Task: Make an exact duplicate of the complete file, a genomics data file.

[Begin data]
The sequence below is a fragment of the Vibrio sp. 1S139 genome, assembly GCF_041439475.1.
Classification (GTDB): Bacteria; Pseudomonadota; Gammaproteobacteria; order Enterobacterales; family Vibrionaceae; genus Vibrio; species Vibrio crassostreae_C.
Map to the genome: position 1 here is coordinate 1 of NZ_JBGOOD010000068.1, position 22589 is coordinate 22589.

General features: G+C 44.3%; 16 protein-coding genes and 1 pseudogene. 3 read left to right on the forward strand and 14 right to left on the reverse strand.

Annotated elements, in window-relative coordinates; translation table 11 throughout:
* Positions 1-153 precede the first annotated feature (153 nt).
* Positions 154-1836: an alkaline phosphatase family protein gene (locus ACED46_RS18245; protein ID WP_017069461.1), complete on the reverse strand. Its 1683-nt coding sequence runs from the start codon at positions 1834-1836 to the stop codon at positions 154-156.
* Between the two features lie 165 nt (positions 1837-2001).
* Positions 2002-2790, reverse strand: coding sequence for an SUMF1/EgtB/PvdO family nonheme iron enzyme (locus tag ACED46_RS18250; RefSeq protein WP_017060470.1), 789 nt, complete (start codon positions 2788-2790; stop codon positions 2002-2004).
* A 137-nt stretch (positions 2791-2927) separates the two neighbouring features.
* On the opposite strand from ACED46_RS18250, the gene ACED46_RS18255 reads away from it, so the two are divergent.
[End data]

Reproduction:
The sequence below is a fragment of the Vibrio sp. 1S139 genome, assembly GCF_041439475.1.
Classification (GTDB): Bacteria; Pseudomonadota; Gammaproteobacteria; order Enterobacterales; family Vibrionaceae; genus Vibrio; species Vibrio crassostreae_C.
Map to the genome: position 1 here is coordinate 1 of NZ_JBGOOD010000068.1, position 22589 is coordinate 22589.

General features: G+C 44.3%; 16 protein-coding genes and 1 pseudogene. 3 read left to right on the forward strand and 14 right to left on the reverse strand.

Annotated elements, in window-relative coordinates; translation table 11 throughout:
* Positions 1-153 precede the first annotated feature (153 nt).
* Positions 154-1836: an alkaline phosphatase family protein gene (locus ACED46_RS18245; protein ID WP_017069461.1), complete on the reverse strand. Its 1683-nt coding sequence runs from the start codon at positions 1834-1836 to the stop codon at positions 154-156.
* Between the two features lie 165 nt (positions 1837-2001).
* Positions 2002-2790, reverse strand: coding sequence for an SUMF1/EgtB/PvdO family nonheme iron enzyme (locus tag ACED46_RS18250; RefSeq protein WP_017060470.1), 789 nt, complete (start codon positions 2788-2790; stop codon positions 2002-2004).
* A 137-nt stretch (positions 2791-2927) separates the two neighbouring features.
* On the opposite strand from ACED46_RS18250, the gene ACED46_RS18255 reads away from it, so the two are divergent.